Keywords: strategic management process; involvement of middle managers; strategy formulation; successful strategy implementation; SSI; strategic roles of middle managers; SRMM; organisational performance; structural equation model.
Identification of optimal initiatives for motivation enhancement of human assets
by Ahmad Ali Khaef Elahi, Rohhollah Hosseini
Abstract: The concept of motivation is typically the beginning point of cognitive process behind any behaviour. The aim of this study is to rank organisational motivational plans in terms of importance by collecting empirical data in three satellite campuses of a large university. In this regard, a field survey is conducted and organisational experts in each campus are provided a questionnaire. The collected data was analysed by using technique for order of preference by similarity to ideal solution (TOPSIS), simple additive weighting (SAW) and numerical taxonomy techniques. Then, a hybrid approach was used as it compensates the points of the weaknesses of the aforementioned techniques. The findings show that participative management style, job promotion and optimisation of compensatory system in the three campuses are the most important motivational action plans. Findings of this research contribute to both scholars and practitioners in enhancing the understanding of motivational plans in terms of importance, as well as the improved decision making on design and implementation of these plans.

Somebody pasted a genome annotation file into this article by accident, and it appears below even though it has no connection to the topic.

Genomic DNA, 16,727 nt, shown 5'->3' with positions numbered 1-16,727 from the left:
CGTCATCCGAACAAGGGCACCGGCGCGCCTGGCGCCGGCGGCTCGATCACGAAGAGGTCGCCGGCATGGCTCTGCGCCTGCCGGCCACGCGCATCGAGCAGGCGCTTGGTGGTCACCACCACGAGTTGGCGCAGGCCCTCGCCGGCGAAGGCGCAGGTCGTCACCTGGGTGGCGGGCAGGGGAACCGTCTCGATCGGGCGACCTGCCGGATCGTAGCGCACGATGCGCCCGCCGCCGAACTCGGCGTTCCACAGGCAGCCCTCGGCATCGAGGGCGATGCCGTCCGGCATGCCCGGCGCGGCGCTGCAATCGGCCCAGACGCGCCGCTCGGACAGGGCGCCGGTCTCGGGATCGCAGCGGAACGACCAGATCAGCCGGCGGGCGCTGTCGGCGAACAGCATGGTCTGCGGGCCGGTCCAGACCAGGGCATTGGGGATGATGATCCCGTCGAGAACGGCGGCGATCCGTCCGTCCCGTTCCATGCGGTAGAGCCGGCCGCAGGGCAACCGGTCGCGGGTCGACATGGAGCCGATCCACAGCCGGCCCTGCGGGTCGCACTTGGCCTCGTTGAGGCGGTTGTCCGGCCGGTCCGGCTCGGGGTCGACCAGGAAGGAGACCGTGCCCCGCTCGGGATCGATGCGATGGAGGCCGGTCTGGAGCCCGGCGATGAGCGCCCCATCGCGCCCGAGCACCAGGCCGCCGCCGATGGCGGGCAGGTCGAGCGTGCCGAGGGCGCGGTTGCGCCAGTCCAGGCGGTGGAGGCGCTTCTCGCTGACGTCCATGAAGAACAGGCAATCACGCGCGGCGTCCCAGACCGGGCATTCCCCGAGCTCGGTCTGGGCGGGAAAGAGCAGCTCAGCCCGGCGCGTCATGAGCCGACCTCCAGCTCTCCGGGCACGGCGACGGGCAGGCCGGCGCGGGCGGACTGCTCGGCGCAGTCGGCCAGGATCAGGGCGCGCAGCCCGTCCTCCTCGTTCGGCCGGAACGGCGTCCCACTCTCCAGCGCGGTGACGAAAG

Keywords: motivation plans; multi-attribute decision making; MADM; technique for order of preference by similarity to ideal solution; TOPSIS; simple additive weighting; SAW; numerical taxonomy; hybrid approach.